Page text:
Individual mentoring
 
Robert Genn

September 21, 2010

Dear Rodney,On Saturday I visited privately with 24 painters. My friend Sinisa Mirkov 
controlled the timing of the 15-minute sessions. I looked at originals, jpegs, 
slides and prints. For eight hours I felt like a doctor with a sore foot in one 
office and a facial tic waiting in the next. Billed as "one-on-one mentoring," I 
promised everything from "phone the Guggenheim" to "don't give up your day job." 
All the artists were asked to give me an idea where they wanted to go with their 
art.

Like a lot of painters, I'm totally curious about creative drives and motivations. 
The variety of approaches was the first thing I noticed. Some apologized for their 
presumption in applying for the mentoring and mentioned their supposed 
unworthiness; others came on like gangbusters with lofty plans and plenty of 
creative evidence to back themselves up. A couple of artists didn't seem to want 
my opinion; others craved any sort of guidance. Some were looking for some 
quick-acting pill to fix them up. Bombasts and masochists aside, a nice two-way 
flow of rationalization and recommendation prevailed. I think I was able to give a 
bit of help for future direction, copacetic workshop instructors, commercial 
considerations, etc. 

As usual, I found myself admonishing small painters to paint bigger, big painters 
to paint smaller, tight painters to paint looser and loose painters to tighten up. 

The world of art is fully loaded with rugged individualists, so it was not a case 
of one size fits all. FYI, in the current clickback 
http://clicks.robertgenn.com/six-exercises.php
we've included some photos of a few of these artists along with their current work.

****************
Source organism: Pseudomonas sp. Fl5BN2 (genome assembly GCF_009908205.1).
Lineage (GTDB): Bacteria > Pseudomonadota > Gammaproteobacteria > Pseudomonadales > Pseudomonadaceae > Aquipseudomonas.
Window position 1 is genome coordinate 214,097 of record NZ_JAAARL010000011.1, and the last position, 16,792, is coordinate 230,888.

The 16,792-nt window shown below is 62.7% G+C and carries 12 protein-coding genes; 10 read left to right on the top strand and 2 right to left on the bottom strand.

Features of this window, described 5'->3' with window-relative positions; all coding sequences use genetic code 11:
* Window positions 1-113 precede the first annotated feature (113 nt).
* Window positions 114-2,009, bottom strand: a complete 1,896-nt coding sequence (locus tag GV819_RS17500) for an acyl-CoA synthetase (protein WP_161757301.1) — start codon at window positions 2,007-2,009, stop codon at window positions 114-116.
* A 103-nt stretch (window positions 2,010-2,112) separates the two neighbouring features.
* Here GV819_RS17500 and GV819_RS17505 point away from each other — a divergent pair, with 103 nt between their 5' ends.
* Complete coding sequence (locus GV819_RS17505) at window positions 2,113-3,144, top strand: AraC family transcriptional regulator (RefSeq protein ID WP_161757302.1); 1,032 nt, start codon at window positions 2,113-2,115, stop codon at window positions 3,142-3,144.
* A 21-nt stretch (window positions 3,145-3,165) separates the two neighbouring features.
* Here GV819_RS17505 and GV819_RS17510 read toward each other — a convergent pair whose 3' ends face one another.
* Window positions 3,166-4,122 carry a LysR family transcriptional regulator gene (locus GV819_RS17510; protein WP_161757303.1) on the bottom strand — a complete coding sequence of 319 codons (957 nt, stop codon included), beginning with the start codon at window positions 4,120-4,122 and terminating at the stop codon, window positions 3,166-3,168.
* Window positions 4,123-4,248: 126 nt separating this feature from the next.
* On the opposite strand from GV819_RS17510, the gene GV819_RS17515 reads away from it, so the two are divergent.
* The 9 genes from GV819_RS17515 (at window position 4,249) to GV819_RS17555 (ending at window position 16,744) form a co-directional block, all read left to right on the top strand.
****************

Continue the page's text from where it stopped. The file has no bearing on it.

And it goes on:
Thriving artists tend to be self-driven and alive with their dreams. Needless to 
say, this sort of focus can easily be mistaken for egocentrism or even peripheral 
blindness. Fact is, in our game, focused folks are the most effective and most 
likely to succeed. Meeting with someone who wanted to push me around, I knew I was 
in good company. It seems to me the real value of this sort of encounter is the 
repartee. Conversations, especially brief, cut-to-the-chase ones, can refocus and 
re-inspire. If done carefully, strength and power are rebuilt. Further, it's 
simply a joy to know we are not alone. 

Best regards,

Robert

PS: "The true spirit of conversation consists in building on another's observation, 
not overturning it." (Edward G. Bulwer-Lytton)

Esoterica: Sinisa and I thought about videotaping the encounters, but there were 
issues of confidentiality. Private and candid truthfulness on both sides is of 
real value when assessing potential. Further, I prefaced every session with the 
understanding that I was only giving an opinion. Like any decent GP, I encouraged 
all to seek others. I pointed out that opinion is one of the world's cheapest 
commodities, freely scattered like the autumn mushrooms in the forests of this 
beautiful island. These folks were already attending a week-long workshop with 
top-notch artists and instructors. Zombified at the end of the day, I now have a 
greater respect for physicians: their brevity, their empathy, and their schedules. 
The doctor is in. Next!